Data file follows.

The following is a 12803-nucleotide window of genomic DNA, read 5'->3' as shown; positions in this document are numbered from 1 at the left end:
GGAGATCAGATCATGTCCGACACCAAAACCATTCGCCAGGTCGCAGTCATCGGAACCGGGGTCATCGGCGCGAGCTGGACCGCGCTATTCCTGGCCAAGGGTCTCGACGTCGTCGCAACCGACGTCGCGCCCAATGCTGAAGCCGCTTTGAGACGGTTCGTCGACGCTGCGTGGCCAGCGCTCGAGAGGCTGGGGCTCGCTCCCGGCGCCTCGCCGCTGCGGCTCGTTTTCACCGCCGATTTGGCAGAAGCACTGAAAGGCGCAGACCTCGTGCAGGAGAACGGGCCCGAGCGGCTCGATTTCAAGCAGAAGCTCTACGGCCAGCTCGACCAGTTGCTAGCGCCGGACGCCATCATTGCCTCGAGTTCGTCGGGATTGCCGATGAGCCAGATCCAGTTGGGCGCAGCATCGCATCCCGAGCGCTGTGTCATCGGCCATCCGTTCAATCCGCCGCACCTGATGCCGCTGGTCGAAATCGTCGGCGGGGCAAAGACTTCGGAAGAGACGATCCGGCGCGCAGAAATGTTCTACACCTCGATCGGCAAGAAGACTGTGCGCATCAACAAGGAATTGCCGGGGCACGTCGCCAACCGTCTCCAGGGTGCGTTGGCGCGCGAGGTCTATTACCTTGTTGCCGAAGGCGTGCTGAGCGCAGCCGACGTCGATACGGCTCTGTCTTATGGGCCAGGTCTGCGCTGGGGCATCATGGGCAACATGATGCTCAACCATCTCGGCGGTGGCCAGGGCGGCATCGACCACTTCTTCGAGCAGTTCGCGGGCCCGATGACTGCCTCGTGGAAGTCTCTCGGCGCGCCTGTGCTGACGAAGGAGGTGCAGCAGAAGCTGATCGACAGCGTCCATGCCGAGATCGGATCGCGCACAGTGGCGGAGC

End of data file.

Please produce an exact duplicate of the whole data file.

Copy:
The following is a 12803-nucleotide window of genomic DNA, read 5'->3' as shown; positions in this document are numbered from 1 at the left end:
GGAGATCAGATCATGTCCGACACCAAAACCATTCGCCAGGTCGCAGTCATCGGAACCGGGGTCATCGGCGCGAGCTGGACCGCGCTATTCCTGGCCAAGGGTCTCGACGTCGTCGCAACCGACGTCGCGCCCAATGCTGAAGCCGCTTTGAGACGGTTCGTCGACGCTGCGTGGCCAGCGCTCGAGAGGCTGGGGCTCGCTCCCGGCGCCTCGCCGCTGCGGCTCGTTTTCACCGCCGATTTGGCAGAAGCACTGAAAGGCGCAGACCTCGTGCAGGAGAACGGGCCCGAGCGGCTCGATTTCAAGCAGAAGCTCTACGGCCAGCTCGACCAGTTGCTAGCGCCGGACGCCATCATTGCCTCGAGTTCGTCGGGATTGCCGATGAGCCAGATCCAGTTGGGCGCAGCATCGCATCCCGAGCGCTGTGTCATCGGCCATCCGTTCAATCCGCCGCACCTGATGCCGCTGGTCGAAATCGTCGGCGGGGCAAAGACTTCGGAAGAGACGATCCGGCGCGCAGAAATGTTCTACACCTCGATCGGCAAGAAGACTGTGCGCATCAACAAGGAATTGCCGGGGCACGTCGCCAACCGTCTCCAGGGTGCGTTGGCGCGCGAGGTCTATTACCTTGTTGCCGAAGGCGTGCTGAGCGCAGCCGACGTCGATACGGCTCTGTCTTATGGGCCAGGTCTGCGCTGGGGCATCATGGGCAACATGATGCTCAACCATCTCGGCGGTGGCCAGGGCGGCATCGACCACTTCTTCGAGCAGTTCGCGGGCCCGATGACTGCCTCGTGGAAGTCTCTCGGCGCGCCTGTGCTGACGAAGGAGGTGCAGCAGAAGCTGATCGACAGCGTCCATGCCGAGATCGGATCGCGCACAGTGGCGGAGC